‘Not sure where the airplane is:’ Pilot of crashed F-35 jet in South Carolina called 911
Stars and Stripes September 22, 2023
WASHINGTON — A Marine Corps pilot who ejected from a F-35 fighter jet last weekend in South Carolina repeatedly requested an ambulance during a call with a 911 dispatcher from the home where he parachuted to safety.
The four-minute call surfaced Thursday, several days after the F-35B Lightning II that the pilot was flying crashed Sunday afternoon when the pilot encountered a problem while in flight and ejected. Military crews and local law enforcement officers spent parts of Sunday and Monday looking for the fighter jet. Joint Base Charleston announced Monday that it had located the debris field two hours northeast of the base.
“We got a pilot in the house, and I guess he landed in my backyard, and we’re trying to see if we could get an ambulance to the house, please,” the North Charleston resident told the dispatcher.
The pilot, who said he was 47, reported feeling “OK” after falling what he estimated was about 2,000 feet. Only his back hurt, he said. The resident said the pilot looked fine.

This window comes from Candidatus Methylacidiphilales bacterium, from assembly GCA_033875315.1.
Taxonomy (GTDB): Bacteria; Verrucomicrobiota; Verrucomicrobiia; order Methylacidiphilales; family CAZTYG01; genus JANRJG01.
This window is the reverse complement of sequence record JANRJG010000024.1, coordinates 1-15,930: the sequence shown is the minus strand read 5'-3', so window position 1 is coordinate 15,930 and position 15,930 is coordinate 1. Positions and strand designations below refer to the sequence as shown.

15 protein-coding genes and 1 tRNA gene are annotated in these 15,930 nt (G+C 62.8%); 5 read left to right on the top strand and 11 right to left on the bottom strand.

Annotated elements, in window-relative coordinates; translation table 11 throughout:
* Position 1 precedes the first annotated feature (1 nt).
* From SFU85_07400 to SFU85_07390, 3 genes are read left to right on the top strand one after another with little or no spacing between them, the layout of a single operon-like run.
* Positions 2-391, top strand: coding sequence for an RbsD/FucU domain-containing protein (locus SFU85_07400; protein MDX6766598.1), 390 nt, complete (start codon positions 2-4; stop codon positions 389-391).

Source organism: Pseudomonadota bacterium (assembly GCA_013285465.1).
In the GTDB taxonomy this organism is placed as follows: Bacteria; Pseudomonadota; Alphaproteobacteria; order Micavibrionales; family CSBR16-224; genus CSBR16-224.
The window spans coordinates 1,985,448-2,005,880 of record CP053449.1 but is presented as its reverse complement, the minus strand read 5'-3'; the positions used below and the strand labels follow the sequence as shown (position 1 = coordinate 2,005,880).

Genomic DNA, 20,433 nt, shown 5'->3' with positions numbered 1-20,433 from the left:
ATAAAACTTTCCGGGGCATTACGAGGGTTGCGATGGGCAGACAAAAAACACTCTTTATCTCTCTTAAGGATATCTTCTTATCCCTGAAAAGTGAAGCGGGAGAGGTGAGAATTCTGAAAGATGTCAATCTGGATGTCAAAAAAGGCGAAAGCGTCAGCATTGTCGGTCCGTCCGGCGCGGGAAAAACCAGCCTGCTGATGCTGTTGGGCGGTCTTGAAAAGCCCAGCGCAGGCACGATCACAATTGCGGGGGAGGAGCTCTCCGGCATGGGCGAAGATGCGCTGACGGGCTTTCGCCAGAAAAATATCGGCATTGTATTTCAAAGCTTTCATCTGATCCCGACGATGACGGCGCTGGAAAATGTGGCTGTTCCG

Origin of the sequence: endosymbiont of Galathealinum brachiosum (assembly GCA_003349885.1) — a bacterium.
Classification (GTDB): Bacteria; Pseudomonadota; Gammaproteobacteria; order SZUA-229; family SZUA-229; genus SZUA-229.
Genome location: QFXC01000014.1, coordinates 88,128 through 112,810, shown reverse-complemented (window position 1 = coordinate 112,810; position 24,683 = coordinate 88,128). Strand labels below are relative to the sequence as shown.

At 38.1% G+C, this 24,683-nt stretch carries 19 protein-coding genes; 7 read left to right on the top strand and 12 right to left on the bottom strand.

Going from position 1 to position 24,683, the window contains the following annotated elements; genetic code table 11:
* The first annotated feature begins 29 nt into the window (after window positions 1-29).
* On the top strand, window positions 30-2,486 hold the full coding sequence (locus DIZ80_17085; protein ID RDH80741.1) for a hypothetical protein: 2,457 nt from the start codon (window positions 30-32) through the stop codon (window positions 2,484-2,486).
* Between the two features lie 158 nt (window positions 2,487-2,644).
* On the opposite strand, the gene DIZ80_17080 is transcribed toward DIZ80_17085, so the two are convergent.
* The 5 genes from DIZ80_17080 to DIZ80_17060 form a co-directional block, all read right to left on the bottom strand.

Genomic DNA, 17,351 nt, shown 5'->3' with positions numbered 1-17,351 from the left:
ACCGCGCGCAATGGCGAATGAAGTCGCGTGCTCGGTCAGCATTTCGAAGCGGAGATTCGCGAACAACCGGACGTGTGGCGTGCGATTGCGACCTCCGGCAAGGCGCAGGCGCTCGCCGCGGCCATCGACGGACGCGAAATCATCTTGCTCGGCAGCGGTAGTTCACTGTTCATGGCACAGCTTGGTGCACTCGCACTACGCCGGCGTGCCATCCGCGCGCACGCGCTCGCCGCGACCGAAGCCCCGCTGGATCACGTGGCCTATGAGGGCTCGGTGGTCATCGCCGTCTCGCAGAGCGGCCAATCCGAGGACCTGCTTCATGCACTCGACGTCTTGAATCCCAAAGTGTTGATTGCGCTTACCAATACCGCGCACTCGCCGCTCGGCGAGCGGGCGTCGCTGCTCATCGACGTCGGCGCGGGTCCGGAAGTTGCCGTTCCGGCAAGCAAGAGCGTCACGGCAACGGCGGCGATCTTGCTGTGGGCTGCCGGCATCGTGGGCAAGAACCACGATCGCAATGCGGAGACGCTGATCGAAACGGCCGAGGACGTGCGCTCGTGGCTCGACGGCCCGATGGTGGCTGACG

“Ma’am, a military jet crashed. I’m the pilot. We need to get rescue rolling,” the pilot told 911. “I’m not sure where the airplane is. It would have crash landed somewhere. I ejected.”
Military officials said the aircraft was from the 2nd Marine Aircraft Wing based at Marine Corps Air Station Beaufort, S.C. The pilot, who is assigned to Marine Fighter Attack Training Squadron 501, was in the middle of a training flight over North Charleston when the unspecified problem occurred. The pilot was taken to a hospital and was listed in stable condition.
The Marine Corps has said the plane was flying at an altitude of about 1,000 feet and flight control software on board could explain how it continued to fly without a pilot.
The 911 call was released the same day as a report from the Government Accountability Office revealed F-35 fighter jets are available to fly only 55% of the time and 73% of replacement parts must be sent back to suppliers because the Pentagon’s maintenance depots are inadequate.
The Associated Press contributed to this story.